Kate’s sister Emma moved to London as a teenager to work in service to printer George Judd. There, in the poshest part of West London, she met cheesemonger William Theobald. They married and he went on to become the grocer in a shop in Sutherland Street, Pimlico, next to the pub The White Ferry House (the name hints at the river Tyburn that runs below). The premises where William Theobald lived and sold cheese are still there, now occupied by a surveyor’s office. They had one daughter called Mabel. Emma’s sister Lavinia and her mother were staying with Emma and her family in Pimlico at the time of the 1901 census. Lavinia married Harry Graham in Fulham in 1906; he was a clerk. They had no children. Amelia was another sister who married a Londoner, Henry Coleman. He was a postman in Highgate at the time that their son Horace was born in 1890. By 1911 Henry was working as a time-keeper on the tube, on what is now part of the Central Line.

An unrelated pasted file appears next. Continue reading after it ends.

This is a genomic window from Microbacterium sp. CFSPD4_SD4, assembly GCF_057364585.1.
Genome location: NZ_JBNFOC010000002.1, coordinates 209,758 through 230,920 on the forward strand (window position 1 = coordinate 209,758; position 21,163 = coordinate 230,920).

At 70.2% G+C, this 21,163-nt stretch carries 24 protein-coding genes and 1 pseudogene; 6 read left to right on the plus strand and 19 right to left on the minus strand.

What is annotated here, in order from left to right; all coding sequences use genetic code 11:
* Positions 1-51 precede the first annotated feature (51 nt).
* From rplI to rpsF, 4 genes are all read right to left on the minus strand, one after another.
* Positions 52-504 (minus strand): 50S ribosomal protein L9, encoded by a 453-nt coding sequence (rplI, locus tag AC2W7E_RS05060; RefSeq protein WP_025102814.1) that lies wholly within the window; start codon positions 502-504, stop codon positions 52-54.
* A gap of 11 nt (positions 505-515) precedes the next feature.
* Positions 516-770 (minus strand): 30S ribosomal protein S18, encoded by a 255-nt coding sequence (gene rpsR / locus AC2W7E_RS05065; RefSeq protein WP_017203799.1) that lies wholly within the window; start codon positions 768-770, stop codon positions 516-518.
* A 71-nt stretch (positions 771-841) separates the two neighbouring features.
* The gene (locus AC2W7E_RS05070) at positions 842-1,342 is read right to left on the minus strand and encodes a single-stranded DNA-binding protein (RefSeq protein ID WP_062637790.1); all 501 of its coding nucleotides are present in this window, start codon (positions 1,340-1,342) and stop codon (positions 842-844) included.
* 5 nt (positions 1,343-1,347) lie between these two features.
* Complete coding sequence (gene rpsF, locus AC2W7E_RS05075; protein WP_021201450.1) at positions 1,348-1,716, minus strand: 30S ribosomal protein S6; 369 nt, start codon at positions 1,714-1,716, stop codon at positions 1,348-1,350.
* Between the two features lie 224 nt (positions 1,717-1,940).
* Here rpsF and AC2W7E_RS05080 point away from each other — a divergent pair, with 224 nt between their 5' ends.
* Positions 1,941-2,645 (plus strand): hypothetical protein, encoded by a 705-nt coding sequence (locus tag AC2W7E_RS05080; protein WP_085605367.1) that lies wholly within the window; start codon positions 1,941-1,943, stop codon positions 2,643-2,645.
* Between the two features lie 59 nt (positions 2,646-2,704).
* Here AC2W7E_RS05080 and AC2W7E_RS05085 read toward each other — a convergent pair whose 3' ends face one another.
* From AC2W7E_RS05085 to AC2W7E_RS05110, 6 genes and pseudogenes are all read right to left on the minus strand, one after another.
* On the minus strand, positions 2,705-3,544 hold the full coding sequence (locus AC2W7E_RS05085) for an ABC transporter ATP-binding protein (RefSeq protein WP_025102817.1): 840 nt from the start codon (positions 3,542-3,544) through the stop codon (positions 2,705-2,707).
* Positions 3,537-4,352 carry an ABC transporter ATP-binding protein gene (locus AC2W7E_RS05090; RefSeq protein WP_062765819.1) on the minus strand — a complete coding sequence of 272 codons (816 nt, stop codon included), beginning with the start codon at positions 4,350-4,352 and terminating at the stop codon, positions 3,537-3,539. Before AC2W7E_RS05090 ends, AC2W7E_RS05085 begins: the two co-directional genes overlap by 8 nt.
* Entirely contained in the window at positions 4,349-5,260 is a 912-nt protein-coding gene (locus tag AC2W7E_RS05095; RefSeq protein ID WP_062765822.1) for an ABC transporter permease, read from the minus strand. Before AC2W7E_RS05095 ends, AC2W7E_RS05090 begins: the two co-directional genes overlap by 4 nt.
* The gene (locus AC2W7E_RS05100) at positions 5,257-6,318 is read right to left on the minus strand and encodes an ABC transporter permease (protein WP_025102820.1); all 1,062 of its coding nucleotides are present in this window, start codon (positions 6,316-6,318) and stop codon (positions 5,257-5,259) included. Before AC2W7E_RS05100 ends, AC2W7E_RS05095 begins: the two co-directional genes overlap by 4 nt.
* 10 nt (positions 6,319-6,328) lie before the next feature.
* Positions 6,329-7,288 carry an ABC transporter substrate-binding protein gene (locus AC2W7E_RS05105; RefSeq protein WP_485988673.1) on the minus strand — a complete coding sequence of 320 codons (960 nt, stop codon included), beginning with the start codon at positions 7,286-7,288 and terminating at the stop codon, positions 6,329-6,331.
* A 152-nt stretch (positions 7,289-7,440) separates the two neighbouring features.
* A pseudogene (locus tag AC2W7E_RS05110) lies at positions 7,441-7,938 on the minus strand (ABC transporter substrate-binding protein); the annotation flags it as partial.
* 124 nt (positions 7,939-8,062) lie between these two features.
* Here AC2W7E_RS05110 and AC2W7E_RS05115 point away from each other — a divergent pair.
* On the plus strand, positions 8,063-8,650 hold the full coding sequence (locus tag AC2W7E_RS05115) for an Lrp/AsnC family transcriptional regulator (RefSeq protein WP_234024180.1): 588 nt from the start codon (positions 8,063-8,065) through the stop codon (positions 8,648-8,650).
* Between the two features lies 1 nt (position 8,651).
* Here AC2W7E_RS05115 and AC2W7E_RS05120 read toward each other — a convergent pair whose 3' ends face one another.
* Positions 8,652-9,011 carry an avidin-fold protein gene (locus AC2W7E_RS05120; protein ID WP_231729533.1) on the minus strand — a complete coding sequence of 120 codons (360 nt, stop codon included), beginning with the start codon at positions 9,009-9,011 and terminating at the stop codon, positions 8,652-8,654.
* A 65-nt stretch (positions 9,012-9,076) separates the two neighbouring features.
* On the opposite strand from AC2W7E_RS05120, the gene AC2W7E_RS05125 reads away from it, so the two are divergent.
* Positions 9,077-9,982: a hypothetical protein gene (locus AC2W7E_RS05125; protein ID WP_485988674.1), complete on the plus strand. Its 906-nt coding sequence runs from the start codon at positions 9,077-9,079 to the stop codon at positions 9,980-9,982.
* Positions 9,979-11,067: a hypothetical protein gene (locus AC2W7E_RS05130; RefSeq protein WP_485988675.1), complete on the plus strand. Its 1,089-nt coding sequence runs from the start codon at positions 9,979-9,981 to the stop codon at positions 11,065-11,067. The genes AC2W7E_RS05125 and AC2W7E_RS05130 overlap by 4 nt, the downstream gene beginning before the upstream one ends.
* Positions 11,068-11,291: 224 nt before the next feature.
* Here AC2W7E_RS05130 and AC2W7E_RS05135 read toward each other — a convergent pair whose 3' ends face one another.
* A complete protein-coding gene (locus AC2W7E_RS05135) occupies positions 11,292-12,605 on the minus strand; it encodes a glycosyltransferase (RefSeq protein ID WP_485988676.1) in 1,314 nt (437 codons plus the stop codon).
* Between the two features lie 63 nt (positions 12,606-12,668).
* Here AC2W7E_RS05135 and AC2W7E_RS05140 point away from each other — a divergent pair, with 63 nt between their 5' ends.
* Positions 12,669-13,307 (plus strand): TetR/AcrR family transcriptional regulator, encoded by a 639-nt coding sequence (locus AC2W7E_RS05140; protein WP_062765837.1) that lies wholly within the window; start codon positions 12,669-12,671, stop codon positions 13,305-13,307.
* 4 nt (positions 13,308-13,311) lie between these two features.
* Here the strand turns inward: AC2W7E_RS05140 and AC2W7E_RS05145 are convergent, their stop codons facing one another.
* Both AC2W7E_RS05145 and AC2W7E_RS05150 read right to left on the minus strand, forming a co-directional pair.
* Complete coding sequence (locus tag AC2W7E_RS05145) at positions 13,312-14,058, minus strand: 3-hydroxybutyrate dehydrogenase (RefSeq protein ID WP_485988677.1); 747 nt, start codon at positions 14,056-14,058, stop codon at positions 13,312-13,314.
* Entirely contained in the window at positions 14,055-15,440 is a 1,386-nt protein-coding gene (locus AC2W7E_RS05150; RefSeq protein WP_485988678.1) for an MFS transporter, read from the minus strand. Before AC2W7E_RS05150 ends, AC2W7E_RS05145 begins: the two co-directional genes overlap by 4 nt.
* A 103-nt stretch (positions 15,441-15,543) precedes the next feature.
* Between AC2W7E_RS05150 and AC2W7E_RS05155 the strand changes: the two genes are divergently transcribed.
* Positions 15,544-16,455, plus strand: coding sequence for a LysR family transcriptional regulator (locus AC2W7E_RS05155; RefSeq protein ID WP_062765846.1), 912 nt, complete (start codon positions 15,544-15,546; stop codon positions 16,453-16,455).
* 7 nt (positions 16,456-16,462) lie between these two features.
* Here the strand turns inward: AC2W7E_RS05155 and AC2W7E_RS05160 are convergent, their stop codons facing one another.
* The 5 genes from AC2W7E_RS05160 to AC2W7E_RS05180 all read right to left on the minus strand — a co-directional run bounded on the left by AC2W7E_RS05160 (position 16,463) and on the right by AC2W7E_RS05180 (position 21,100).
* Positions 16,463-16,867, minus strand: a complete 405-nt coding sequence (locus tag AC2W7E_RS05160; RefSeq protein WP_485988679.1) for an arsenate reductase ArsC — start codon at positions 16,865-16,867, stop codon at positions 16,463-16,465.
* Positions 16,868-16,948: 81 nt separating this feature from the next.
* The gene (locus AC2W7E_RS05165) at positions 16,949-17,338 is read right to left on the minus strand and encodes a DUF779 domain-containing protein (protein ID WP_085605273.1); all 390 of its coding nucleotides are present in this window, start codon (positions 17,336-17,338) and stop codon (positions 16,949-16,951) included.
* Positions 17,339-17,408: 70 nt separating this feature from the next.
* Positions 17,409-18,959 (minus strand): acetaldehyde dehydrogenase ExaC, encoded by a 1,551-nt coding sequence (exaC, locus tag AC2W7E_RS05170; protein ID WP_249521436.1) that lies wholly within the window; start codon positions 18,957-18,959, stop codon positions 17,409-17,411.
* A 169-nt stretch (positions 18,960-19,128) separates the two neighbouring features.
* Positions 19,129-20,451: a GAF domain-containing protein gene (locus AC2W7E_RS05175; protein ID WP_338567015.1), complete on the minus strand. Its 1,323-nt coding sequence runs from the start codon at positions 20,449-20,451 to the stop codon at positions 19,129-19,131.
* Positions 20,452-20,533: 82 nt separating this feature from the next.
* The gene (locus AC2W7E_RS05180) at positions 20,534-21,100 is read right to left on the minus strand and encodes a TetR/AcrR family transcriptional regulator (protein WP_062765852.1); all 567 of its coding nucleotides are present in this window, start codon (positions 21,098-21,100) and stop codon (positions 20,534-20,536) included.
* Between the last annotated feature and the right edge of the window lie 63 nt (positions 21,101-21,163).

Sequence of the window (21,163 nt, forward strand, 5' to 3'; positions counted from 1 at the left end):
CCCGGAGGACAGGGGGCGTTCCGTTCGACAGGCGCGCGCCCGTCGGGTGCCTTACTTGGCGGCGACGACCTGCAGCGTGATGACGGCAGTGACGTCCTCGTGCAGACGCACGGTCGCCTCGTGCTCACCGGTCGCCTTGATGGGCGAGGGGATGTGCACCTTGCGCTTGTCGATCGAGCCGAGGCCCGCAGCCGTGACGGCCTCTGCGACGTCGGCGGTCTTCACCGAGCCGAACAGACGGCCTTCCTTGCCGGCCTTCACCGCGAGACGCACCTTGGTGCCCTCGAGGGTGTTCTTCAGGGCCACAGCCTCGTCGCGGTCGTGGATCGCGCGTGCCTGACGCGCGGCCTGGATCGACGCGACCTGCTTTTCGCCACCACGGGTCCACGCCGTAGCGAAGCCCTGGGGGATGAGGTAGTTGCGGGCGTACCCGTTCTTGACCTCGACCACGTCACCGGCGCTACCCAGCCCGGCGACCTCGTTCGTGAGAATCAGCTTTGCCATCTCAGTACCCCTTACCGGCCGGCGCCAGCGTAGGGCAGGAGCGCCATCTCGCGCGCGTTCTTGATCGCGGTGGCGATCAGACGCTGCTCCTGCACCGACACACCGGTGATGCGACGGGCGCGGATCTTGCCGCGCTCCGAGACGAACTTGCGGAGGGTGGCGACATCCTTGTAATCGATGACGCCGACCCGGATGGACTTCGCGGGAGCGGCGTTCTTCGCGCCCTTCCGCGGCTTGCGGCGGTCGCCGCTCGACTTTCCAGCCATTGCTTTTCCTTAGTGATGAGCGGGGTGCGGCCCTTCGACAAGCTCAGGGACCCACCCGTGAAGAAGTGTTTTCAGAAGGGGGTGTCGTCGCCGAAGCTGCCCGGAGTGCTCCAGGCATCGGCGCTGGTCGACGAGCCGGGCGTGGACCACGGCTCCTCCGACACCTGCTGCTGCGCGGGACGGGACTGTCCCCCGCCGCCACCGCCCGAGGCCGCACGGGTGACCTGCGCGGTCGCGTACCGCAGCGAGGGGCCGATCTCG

The most adventurous of the Peachey siblings was Arthur. After marrying a lock-keeper’s daughter he had met on the river Thames, he emigrated to Canada aged 28 in 1908. He ended up running a pool hall and ice cream parlour in Silverton, a mining settlement in the wilds of BC, and there his family grew up. To learn more of his interesting life read my story of Arthur Peachey (click on the link). He was joined in his Canadian adventures by his twin brother Jesse, but in this case the migrant’s life was not a great success. He was working in Eastern Canada mixing concrete in 1914 when war broke out. After serving with the Canadian Army in France he returned to England when the war was over. Jesse had two sons.

Arthur and Jesse were the youngest of the children, and both lived into my lifetime, though they were a world apart from me (literally so in the case of Arthur). Jesse died in 1958 aged 78 and was the last surviving member of the siblings. He ended up in Stratford-upon-Avon; I wonder why he was living in that middle class shrine, Shakespeare’s birthplace? It was a far cry from his origins hunting rabbits in the Suffolk countryside.